On Sunday, Aug 12, 2012, the Guinness Book of World Records recorded the largest bottle of whisky in the world at 228 litres. 

The earliest known ‘whisky bottles’, in 1841, were re-used wine bottles, often used by local grocers.

There are currently 117 operational distilleries across Scotland, 7 grain and 110 malt.

There are 8 distilleries (soon to be 9) on the island of Islay.

In 1941, German U boats sank the SS Eriskay Politician with 28,000 bottles of whisky on board.

Scotch Whisky can not only be enjoyed as a drink or paired with food, but also in recipes including cakes, preserves and sauces – often in place of more traditional brandy or wine.

The first distillery came into ‘official’ existence in 1824 following the Excise Act of 1823.

Scotch Whisky was so popular that people began to make their own to avoid the tax man.

John F Kennedy’s father, Joseph Kennedy was an agent for the first legal Scotch Whisky brand to be delivered into the US after Prohibition. The whisky was landed in New York the moment the law was repealed on Dec 5, 1933.

The Ardbeg Distillery on Islay sent compounds of unmatured malt – new make spirit – to the International Space Station (ISS) in an unmanned cargo spacecraft on 30 October 2011. It also sent up particles of charred oak and, once the spacecraft docked at the ISS, the two sets of molecules were mixed. 

Glenmorangie has the tallest stills in Scotland. Their long copper necks stand at 5.14 metres, the same height as a fully grown adult giraffe! They are not small and squat like traditional stills as the company’s founder was a ‘canny’ Scot who bought second-hand gin stills rather than purchase new, more expensive stills. The ones used today are exact replicas of this original design.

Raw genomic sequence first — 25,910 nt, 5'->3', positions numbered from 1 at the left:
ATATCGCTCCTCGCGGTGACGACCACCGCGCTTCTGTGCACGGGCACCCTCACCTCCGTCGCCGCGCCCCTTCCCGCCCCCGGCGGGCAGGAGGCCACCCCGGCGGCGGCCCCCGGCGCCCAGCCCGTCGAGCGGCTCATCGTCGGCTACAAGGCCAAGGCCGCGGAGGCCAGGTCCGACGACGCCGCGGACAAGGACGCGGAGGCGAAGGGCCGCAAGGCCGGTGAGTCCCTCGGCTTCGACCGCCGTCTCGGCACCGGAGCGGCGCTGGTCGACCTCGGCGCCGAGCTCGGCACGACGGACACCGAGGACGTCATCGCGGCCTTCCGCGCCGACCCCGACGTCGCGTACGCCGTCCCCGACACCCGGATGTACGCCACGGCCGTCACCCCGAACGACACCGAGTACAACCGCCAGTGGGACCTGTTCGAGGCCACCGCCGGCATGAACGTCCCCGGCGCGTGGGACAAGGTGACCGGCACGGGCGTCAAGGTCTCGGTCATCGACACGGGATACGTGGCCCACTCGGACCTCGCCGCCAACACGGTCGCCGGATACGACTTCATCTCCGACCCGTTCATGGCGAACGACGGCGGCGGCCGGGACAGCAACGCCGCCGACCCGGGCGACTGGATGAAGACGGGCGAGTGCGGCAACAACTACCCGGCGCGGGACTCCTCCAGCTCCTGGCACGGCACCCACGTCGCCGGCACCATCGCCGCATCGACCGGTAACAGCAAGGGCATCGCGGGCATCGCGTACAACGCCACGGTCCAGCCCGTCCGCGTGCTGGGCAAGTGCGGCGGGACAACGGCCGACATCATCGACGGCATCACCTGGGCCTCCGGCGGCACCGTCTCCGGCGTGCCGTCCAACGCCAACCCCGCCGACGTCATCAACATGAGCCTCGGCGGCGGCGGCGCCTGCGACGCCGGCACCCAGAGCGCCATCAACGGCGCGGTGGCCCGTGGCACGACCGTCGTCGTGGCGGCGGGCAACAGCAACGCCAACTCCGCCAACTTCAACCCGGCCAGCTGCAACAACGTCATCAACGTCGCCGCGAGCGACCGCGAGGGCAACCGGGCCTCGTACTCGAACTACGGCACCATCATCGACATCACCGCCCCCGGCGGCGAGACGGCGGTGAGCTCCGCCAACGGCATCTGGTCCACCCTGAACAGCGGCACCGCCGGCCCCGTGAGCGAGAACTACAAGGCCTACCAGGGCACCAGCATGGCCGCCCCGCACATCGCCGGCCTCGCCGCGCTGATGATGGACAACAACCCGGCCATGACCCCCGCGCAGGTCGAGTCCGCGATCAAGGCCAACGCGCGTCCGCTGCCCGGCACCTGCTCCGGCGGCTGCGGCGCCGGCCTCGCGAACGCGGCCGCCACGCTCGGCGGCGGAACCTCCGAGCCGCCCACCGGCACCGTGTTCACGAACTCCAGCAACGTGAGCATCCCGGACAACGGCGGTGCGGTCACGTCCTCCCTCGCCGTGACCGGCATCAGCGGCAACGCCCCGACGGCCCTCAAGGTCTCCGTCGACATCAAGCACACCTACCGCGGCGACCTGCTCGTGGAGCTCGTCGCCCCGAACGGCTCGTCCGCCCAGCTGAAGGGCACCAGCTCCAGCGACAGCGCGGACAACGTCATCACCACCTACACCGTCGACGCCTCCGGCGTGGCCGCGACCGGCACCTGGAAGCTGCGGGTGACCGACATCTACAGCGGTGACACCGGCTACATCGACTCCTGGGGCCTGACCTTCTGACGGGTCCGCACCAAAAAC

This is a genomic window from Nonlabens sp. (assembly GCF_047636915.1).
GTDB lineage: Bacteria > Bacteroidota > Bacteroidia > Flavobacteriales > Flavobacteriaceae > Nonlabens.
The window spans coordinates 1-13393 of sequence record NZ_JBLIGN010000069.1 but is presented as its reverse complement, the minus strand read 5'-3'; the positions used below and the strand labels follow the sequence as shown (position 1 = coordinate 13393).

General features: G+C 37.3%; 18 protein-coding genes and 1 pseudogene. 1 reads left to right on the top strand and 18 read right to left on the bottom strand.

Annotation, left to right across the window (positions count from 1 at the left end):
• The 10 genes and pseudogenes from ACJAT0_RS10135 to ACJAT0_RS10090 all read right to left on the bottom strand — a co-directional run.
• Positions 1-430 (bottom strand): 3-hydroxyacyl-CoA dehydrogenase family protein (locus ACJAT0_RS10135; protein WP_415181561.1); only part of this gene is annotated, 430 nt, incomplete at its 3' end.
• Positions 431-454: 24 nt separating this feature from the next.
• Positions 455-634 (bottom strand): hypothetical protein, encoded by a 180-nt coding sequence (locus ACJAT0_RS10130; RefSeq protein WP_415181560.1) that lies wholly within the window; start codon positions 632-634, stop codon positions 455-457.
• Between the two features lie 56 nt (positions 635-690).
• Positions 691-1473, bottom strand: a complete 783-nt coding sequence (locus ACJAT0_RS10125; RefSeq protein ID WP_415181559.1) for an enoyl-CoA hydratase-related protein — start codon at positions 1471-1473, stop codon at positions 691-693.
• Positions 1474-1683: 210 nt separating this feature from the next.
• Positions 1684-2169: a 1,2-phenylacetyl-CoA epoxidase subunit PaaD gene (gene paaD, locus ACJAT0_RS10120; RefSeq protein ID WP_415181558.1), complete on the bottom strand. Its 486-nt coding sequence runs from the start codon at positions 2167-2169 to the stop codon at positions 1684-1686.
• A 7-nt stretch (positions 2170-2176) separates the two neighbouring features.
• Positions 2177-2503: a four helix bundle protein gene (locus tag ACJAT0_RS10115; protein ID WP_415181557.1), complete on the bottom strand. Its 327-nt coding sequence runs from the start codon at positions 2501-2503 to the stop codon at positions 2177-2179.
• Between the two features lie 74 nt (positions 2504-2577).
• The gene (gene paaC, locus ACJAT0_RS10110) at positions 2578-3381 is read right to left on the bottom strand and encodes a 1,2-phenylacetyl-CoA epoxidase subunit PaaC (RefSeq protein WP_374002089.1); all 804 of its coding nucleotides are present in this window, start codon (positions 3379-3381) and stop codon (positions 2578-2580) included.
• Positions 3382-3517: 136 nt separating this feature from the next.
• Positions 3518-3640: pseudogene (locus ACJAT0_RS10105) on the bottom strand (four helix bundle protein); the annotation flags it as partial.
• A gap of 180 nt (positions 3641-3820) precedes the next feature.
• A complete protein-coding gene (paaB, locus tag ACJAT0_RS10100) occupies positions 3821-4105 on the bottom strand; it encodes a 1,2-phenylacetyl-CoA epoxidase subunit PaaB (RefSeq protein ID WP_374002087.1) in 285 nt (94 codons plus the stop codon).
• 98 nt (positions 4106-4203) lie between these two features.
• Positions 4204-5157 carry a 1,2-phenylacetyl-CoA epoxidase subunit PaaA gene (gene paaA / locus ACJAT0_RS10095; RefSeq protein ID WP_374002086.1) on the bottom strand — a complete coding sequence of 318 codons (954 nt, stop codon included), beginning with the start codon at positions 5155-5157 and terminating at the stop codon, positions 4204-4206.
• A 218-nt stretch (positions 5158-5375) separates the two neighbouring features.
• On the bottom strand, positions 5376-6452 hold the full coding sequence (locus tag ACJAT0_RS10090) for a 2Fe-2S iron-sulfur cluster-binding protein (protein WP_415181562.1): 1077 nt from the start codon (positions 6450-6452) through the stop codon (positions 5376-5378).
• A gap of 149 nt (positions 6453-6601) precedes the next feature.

The oldest recorded visitor to a Scottish distillery was 103.

KT Tunstall was given a handmade guitar built from oak cask staves by her favourite distillery (Talisker).

Degrees of peating are measured in ‘parts per million phenols’, or ppm. Well-known distilleries generally range from 1-55 but, experimentally, a ppm of 200 has been achieved on Islay. 

The Quaich, a uniquely Scottish invention designed specifically for whisky, is used to offer a guest a cup of welcome and also as a farewell drink.

Scotch Whiskies contain more than double the number of flavour 
components (congeners) of its nearest competitors, cognac and rum – with more than 100 complex flavours versus 5 to 10 in vodka.

While a dram is a standard pub measure, ‘A Wee Dram’ has an altogether different definition. The term can only be applied to a measure poured by a host, and its size is dependent not on HM weights and measures, but on the generosity of the host.

Standard measures of Scotch Whisky (25ml) contain 55 calories and no fat.

Diageo invested £10 million in its state of the art Cambus Cooperage to make it a completely up to date operation combining innovation with traditional skills.

There are more than 500 species of oak growing throughout the world but only a few are suitable for coopering.

The art of making barrels is one of the world’s oldest crafts.

The Scotch Whisky production process has changed little in the last two hundred years.

The Wine and Spirit Brand Association was formed in 1912, becoming the Whisky Association in 1917 and the Scotch Whisky Association in 1942.

The Coffey or Patent Still has been in use since 1831.

Until 1821, glass bottles for Scotch Whisky were free-blown.